Pricing Legal Services as Your Firm Grows and Expands

Billing, Legal Technology, Practice Management

Since the beginning of the 21st century, law firm pricing has evolved significantly. Clients demanded alternatives to the billable hour, and firms responded by introducing new pricing models for their existing services, including fixed fee structures, capped fees, partial contingency arrangements and fixed monthly budgets, among others. Pricing firm services, which was never a simple task, became even more complicated.

How to price your law firm’s value-added services

When a firm decides to introduce new services, it must consider whether to continue offering its existing billing models or take the opportunity to introduce new pricing. Firms can use new pricing models to accomplish a number of goals, from developing new clients to improving the firm’s financial performance profitability.

But when a firm decides to adopt new pricing, how does it determine what range of prices is reasonable and then optimize pricing within that range to maximize profitability?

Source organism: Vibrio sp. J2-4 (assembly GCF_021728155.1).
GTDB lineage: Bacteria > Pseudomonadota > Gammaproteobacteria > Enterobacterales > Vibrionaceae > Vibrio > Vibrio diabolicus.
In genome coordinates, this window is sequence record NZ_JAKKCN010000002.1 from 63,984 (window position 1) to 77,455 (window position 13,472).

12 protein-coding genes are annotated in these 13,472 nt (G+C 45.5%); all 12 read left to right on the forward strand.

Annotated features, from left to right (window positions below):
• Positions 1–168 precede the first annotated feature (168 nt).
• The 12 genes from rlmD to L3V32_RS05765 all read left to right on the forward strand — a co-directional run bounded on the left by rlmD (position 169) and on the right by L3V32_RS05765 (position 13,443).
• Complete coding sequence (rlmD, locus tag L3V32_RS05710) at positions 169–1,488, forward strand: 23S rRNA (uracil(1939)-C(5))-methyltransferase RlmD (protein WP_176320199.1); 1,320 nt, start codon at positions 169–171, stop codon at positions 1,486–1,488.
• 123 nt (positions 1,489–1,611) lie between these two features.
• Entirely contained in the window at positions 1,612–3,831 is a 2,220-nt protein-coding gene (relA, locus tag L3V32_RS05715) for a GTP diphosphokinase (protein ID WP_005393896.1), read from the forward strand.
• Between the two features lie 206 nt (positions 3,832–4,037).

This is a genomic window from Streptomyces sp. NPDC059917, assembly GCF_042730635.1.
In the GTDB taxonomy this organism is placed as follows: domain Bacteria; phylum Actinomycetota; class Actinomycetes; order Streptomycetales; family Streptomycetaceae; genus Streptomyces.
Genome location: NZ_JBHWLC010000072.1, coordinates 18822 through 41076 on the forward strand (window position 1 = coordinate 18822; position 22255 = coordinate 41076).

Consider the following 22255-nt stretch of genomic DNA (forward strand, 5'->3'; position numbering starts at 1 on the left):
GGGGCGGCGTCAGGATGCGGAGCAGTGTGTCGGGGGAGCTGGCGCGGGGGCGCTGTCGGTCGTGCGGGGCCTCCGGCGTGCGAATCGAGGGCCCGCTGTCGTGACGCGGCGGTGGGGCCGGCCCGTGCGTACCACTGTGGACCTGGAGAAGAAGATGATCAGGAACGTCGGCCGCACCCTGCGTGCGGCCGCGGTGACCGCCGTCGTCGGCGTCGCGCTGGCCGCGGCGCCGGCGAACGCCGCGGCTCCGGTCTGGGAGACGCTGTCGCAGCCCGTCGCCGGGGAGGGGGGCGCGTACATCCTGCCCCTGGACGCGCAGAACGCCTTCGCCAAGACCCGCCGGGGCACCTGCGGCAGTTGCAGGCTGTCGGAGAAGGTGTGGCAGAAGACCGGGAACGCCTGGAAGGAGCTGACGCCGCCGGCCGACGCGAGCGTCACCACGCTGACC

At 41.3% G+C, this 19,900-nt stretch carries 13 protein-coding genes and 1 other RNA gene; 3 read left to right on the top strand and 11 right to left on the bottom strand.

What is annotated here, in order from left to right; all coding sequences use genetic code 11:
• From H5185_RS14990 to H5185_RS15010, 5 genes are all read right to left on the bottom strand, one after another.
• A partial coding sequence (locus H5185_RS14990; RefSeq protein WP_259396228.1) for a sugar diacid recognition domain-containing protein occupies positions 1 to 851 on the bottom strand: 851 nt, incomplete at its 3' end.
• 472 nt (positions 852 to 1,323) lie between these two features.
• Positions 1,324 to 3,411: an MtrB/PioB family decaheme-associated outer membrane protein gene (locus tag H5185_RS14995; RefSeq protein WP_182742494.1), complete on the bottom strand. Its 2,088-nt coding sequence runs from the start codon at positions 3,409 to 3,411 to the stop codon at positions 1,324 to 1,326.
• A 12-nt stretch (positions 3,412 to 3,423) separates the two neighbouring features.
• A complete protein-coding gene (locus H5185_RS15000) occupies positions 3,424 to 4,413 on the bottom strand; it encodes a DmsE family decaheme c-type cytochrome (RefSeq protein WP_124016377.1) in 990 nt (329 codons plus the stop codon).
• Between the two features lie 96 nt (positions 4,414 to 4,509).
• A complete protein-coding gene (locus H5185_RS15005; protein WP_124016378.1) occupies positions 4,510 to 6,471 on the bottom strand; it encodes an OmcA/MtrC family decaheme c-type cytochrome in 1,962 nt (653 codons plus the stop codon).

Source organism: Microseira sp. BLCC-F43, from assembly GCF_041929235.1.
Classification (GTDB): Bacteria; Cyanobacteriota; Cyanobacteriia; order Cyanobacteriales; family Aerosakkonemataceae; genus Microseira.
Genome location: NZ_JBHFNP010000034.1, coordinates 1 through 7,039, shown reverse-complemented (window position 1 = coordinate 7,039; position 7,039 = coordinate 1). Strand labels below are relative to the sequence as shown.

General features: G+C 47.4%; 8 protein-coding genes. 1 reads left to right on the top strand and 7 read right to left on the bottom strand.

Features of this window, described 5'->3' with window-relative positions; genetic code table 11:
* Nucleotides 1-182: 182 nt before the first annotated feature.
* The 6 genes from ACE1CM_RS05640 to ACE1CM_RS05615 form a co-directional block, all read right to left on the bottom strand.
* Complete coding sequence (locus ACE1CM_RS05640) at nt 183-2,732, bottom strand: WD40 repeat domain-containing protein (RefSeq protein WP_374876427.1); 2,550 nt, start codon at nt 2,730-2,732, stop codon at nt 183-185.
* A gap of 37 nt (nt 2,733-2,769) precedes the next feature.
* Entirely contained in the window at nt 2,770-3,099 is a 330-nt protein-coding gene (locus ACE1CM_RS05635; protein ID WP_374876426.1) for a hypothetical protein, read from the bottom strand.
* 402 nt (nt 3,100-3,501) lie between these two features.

Different law firm pricing strategies

The legal industry is exceedingly competitive and has become increasingly so in recent years. Clients unhappy with billable rate escalation demand that firms freeze or reduce rates or shift to alternative billing structures. Firms frequently offer loss leader pricing (i.e., pricing well below the competition) to bring clients in, then upsell them for future work. So, setting prices can be just as complicated as your firm’s legal work, and it requires equally diligent analysis.

Three fundamental pricing theories dominate the legal market:

  1. Cost/profit model: Firms set pricing to recover costs, plus an added percentage for profit.
  2. Competitive model: Firms set pricing based on the known or estimated pricing of their primary competitors.